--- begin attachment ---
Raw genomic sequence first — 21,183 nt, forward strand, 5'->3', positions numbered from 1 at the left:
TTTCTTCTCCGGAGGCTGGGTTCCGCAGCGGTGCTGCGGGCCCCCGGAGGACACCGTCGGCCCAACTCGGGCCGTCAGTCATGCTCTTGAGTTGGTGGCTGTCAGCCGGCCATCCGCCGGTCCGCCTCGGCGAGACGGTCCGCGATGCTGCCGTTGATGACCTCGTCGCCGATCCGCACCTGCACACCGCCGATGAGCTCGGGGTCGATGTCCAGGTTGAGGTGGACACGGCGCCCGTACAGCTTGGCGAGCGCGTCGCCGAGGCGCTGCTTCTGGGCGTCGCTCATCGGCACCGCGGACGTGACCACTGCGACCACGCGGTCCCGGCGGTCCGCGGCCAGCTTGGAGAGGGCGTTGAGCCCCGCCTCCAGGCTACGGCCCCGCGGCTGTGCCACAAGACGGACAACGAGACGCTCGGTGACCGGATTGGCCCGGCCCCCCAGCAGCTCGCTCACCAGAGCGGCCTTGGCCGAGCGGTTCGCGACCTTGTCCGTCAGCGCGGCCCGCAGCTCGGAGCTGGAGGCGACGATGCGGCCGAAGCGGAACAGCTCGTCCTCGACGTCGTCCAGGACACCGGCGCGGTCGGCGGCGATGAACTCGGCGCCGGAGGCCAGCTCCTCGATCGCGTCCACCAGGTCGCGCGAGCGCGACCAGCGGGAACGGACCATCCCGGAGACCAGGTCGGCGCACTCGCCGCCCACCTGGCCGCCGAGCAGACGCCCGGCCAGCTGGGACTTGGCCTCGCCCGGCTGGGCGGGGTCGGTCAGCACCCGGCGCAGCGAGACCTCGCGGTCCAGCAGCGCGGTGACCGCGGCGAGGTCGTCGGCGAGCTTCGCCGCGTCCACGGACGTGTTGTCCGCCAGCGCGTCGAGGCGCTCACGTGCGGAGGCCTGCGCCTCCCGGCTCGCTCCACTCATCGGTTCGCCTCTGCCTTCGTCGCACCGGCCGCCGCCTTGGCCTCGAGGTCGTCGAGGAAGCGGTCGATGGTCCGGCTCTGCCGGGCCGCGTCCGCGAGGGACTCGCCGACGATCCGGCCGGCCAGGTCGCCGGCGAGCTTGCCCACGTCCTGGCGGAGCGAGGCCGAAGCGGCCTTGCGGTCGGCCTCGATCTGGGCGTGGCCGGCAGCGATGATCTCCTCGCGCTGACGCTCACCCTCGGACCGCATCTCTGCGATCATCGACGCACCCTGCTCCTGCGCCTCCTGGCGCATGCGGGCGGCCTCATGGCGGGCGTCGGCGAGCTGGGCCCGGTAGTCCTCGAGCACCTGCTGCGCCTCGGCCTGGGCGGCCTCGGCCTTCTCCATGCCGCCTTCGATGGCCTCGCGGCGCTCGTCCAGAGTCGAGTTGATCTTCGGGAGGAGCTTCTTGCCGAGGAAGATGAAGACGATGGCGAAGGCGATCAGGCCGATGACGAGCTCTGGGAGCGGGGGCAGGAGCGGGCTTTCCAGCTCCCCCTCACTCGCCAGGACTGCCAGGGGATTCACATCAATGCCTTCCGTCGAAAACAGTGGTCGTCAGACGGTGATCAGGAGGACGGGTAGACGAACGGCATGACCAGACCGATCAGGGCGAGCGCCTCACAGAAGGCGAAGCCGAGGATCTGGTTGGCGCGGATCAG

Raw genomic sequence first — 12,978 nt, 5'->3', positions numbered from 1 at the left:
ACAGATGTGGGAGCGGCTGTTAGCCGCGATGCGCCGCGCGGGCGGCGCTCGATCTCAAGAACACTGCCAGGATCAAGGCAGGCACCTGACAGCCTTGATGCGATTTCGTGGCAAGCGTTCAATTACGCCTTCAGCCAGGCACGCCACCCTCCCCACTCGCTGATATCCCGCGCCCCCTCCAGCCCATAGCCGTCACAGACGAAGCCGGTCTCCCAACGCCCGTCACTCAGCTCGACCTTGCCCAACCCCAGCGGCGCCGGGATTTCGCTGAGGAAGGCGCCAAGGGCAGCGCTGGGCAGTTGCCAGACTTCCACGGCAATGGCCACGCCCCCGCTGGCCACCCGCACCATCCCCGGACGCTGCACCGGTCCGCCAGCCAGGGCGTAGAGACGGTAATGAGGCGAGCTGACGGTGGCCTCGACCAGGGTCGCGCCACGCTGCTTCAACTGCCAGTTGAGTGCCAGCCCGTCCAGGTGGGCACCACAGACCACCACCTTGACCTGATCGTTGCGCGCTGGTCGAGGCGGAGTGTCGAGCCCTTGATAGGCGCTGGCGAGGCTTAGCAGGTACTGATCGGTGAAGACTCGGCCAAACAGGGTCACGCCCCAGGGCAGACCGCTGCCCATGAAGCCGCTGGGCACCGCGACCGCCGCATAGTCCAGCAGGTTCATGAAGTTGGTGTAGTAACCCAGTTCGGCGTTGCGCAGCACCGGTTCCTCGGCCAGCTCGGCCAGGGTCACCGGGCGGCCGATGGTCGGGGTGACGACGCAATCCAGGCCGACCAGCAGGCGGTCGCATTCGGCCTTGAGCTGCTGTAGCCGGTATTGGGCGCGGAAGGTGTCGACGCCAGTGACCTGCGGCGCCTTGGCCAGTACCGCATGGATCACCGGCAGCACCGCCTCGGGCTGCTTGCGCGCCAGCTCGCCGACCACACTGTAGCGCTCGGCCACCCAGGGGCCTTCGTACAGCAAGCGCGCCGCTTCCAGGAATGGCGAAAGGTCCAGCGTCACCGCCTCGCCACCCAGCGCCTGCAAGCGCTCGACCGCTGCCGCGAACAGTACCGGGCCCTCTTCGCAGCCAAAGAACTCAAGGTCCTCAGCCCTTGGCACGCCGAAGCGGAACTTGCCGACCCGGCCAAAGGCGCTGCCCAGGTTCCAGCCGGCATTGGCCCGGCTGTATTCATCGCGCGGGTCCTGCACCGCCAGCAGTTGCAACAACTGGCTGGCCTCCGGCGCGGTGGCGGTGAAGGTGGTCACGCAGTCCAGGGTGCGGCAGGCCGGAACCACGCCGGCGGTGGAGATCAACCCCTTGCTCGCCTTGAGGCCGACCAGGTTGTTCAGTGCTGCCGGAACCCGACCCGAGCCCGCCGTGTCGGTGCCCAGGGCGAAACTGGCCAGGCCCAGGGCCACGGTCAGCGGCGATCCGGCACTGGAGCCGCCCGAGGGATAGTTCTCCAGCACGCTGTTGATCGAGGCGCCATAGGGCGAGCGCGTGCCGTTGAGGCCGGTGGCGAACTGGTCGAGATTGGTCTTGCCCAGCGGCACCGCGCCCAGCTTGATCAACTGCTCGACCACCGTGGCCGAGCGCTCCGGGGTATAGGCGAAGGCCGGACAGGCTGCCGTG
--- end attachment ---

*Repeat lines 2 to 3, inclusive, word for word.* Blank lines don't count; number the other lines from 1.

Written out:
TTTCTTCTCCGGAGGCTGGGTTCCGCAGCGGTGCTGCGGGCCCCCGGAGGACACCGTCGGCCCAACTCGGGCCGTCAGTCATGCTCTTGAGTTGGTGGCTGTCAGCCGGCCATCCGCCGGTCCGCCTCGGCGAGACGGTCCGCGATGCTGCCGTTGATGACCTCGTCGCCGATCCGCACCTGCACACCGCCGATGAGCTCGGGGTCGATGTCCAGGTTGAGGTGGACACGGCGCCCGTACAGCTTGGCGAGCGCGTCGCCGAGGCGCTGCTTCTGGGCGTCGCTCATCGGCACCGCGGACGTGACCACTGCGACCACGCGGTCCCGGCGGTCCGCGGCCAGCTTGGAGAGGGCGTTGAGCCCCGCCTCCAGGCTACGGCCCCGCGGCTGTGCCACAAGACGGACAACGAGACGCTCGGTGACCGGATTGGCCCGGCCCCCCAGCAGCTCGCTCACCAGAGCGGCCTTGGCCGAGCGGTTCGCGACCTTGTCCGTCAGCGCGGCCCGCAGCTCGGAGCTGGAGGCGACGATGCGGCCGAAGCGGAACAGCTCGTCCTCGACGTCGTCCAGGACACCGGCGCGGTCGGCGGCGATGAACTCGGCGCCGGAGGCCAGCTCCTCGATCGCGTCCACCAGGTCGCGCGAGCGCGACCAGCGGGAACGGACCATCCCGGAGACCAGGTCGGCGCACTCGCCGCCCACCTGGCCGCCGAGCAGACGCCCGGCCAGCTGGGACTTGGCCTCGCCCGGCTGGGCGGGGTCGGTCAGCACCCGGCGCAGCGAGACCTCGCGGTCCAGCAGCGCGGTGACCGCGGCGAGGTCGTCGGCGAGCTTCGCCGCGTCCACGGACGTGTTGTCCGCCAGCGCGTCGAGGCGCTCACGTGCGGAGGCCTGCGCCTCCCGGCTCGCTCCACTCATCGGTTCGCCTCTGCCTTCGTCGCACCGGCCGCCGCCTTGGCCTCGAGGTCGTCGAGGAAGCGGTCGATGGTCCGGCTCTGCCGGGCCGCGTCCGCGAGGGACTCGCCGACGATCCGGCCGGCCAGGTCGCCGGCGAGCTTGCCCACGTCCTGGCGGAGCGAGGCCGAAGCGGCCTTGCGGTCGGCCTCGATCTGGGCGTGGCCGGCAGCGATGATCTCCTCGCGCTGACGCTCACCCTCGGACCGCATCTCTGCGATCATCGACGCACCCTGCTCCTGCGCCTCCTGGCGCATGCGGGCGGCCTCATGGCGGGCGTCGGCGAGCTGGGCCCGGTAGTCCTCGAGCACCTGCTGCGCCTCGGCCTGGGCGGCCTCGGCCTTCTCCATGCCGCCTTCGATGGCCTCGCGGCGCTCGTCCAGAGTCGAGTTGATCTTCGGGAGGAGCTTCTTGCCGAGGAAGATGAAGACGATGGCGAAGGCGATCAGGCCGATGACGAGCTCTGGGAGCGGGGGCAGGAGCGGGCTTTCCAGCTCCCCCTCACTCGCCAGGACTGCCAGGGGATTCACATCAATGCCTTCCGTCGAAAACAGTGGTCGTCAGACGGTGATCAGGAGGACGGGTAGACGAACGGCATGACCAGACCGATCAGGGCGAGCGCCTCACAGAAGGCGAAGCCGAGGATCTGGTTGGCGCGGATCAG

Raw genomic sequence first — 12,978 nt, 5'->3', positions numbered from 1 at the left: